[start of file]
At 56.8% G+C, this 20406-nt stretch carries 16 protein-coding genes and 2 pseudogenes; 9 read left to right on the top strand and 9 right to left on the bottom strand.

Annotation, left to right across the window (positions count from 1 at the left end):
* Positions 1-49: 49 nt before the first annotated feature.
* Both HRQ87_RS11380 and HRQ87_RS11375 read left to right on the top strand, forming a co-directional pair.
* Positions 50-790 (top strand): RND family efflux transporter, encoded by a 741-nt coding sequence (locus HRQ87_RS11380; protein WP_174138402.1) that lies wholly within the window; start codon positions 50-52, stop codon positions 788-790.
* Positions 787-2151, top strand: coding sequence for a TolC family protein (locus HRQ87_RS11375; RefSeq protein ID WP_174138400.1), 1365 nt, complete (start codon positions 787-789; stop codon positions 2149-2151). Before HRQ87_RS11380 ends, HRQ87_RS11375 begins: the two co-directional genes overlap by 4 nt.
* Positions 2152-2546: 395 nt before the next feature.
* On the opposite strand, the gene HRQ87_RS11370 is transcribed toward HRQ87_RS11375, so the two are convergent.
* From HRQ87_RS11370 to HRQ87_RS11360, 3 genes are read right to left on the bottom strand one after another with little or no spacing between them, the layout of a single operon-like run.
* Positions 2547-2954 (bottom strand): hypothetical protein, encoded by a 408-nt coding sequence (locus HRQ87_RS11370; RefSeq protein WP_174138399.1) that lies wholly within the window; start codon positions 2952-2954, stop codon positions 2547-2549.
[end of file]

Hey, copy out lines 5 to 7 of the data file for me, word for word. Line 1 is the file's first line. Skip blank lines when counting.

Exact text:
* Positions 50-790 (top strand): RND family efflux transporter, encoded by a 741-nt coding sequence (locus HRQ87_RS11380; protein WP_174138402.1) that lies wholly within the window; start codon positions 50-52, stop codon positions 788-790.
* Positions 787-2151, top strand: coding sequence for a TolC family protein (locus HRQ87_RS11375; RefSeq protein ID WP_174138400.1), 1365 nt, complete (start codon positions 787-789; stop codon positions 2149-2151). Before HRQ87_RS11380 ends, HRQ87_RS11375 begins: the two co-directional genes overlap by 4 nt.
* Positions 2152-2546: 395 nt before the next feature.